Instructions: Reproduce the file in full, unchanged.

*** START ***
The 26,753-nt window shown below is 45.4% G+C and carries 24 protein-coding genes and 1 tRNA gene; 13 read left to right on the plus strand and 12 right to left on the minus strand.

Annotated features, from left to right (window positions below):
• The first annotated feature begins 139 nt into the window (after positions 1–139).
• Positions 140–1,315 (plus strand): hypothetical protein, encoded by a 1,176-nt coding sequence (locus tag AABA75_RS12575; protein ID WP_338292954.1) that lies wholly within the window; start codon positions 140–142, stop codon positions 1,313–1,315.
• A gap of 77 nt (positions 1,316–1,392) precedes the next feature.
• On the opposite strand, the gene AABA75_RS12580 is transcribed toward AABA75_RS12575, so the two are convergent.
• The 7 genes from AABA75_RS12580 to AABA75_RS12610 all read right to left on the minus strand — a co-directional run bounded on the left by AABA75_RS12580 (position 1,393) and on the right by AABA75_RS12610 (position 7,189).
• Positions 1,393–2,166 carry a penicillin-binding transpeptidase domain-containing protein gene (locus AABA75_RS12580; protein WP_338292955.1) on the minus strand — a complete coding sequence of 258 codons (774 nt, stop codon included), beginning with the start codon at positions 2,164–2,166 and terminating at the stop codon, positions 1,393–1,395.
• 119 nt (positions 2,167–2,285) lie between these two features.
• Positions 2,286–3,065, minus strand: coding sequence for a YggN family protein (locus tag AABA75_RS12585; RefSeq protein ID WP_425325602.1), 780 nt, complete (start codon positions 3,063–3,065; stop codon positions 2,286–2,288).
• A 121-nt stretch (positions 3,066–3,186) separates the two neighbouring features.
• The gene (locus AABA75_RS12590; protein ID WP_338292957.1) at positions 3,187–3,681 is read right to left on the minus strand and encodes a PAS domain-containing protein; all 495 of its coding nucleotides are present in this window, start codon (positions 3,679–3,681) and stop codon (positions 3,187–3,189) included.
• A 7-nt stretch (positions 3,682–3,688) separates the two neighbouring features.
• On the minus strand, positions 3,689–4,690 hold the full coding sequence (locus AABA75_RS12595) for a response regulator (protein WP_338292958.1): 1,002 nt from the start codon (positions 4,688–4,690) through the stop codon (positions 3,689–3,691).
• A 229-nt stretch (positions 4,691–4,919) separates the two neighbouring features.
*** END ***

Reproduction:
The 26,753-nt window shown below is 45.4% G+C and carries 24 protein-coding genes and 1 tRNA gene; 13 read left to right on the plus strand and 12 right to left on the minus strand.

Annotated features, from left to right (window positions below):
• The first annotated feature begins 139 nt into the window (after positions 1–139).
• Positions 140–1,315 (plus strand): hypothetical protein, encoded by a 1,176-nt coding sequence (locus tag AABA75_RS12575; protein ID WP_338292954.1) that lies wholly within the window; start codon positions 140–142, stop codon positions 1,313–1,315.
• A gap of 77 nt (positions 1,316–1,392) precedes the next feature.
• On the opposite strand, the gene AABA75_RS12580 is transcribed toward AABA75_RS12575, so the two are convergent.
• The 7 genes from AABA75_RS12580 to AABA75_RS12610 all read right to left on the minus strand — a co-directional run bounded on the left by AABA75_RS12580 (position 1,393) and on the right by AABA75_RS12610 (position 7,189).
• Positions 1,393–2,166 carry a penicillin-binding transpeptidase domain-containing protein gene (locus AABA75_RS12580; protein WP_338292955.1) on the minus strand — a complete coding sequence of 258 codons (774 nt, stop codon included), beginning with the start codon at positions 2,164–2,166 and terminating at the stop codon, positions 1,393–1,395.
• 119 nt (positions 2,167–2,285) lie between these two features.
• Positions 2,286–3,065, minus strand: coding sequence for a YggN family protein (locus tag AABA75_RS12585; RefSeq protein ID WP_425325602.1), 780 nt, complete (start codon positions 3,063–3,065; stop codon positions 2,286–2,288).
• A 121-nt stretch (positions 3,066–3,186) separates the two neighbouring features.
• The gene (locus AABA75_RS12590; protein ID WP_338292957.1) at positions 3,187–3,681 is read right to left on the minus strand and encodes a PAS domain-containing protein; all 495 of its coding nucleotides are present in this window, start codon (positions 3,679–3,681) and stop codon (positions 3,187–3,189) included.
• A 7-nt stretch (positions 3,682–3,688) separates the two neighbouring features.
• On the minus strand, positions 3,689–4,690 hold the full coding sequence (locus AABA75_RS12595) for a response regulator (protein WP_338292958.1): 1,002 nt from the start codon (positions 4,688–4,690) through the stop codon (positions 3,689–3,691).
• A 229-nt stretch (positions 4,691–4,919) separates the two neighbouring features.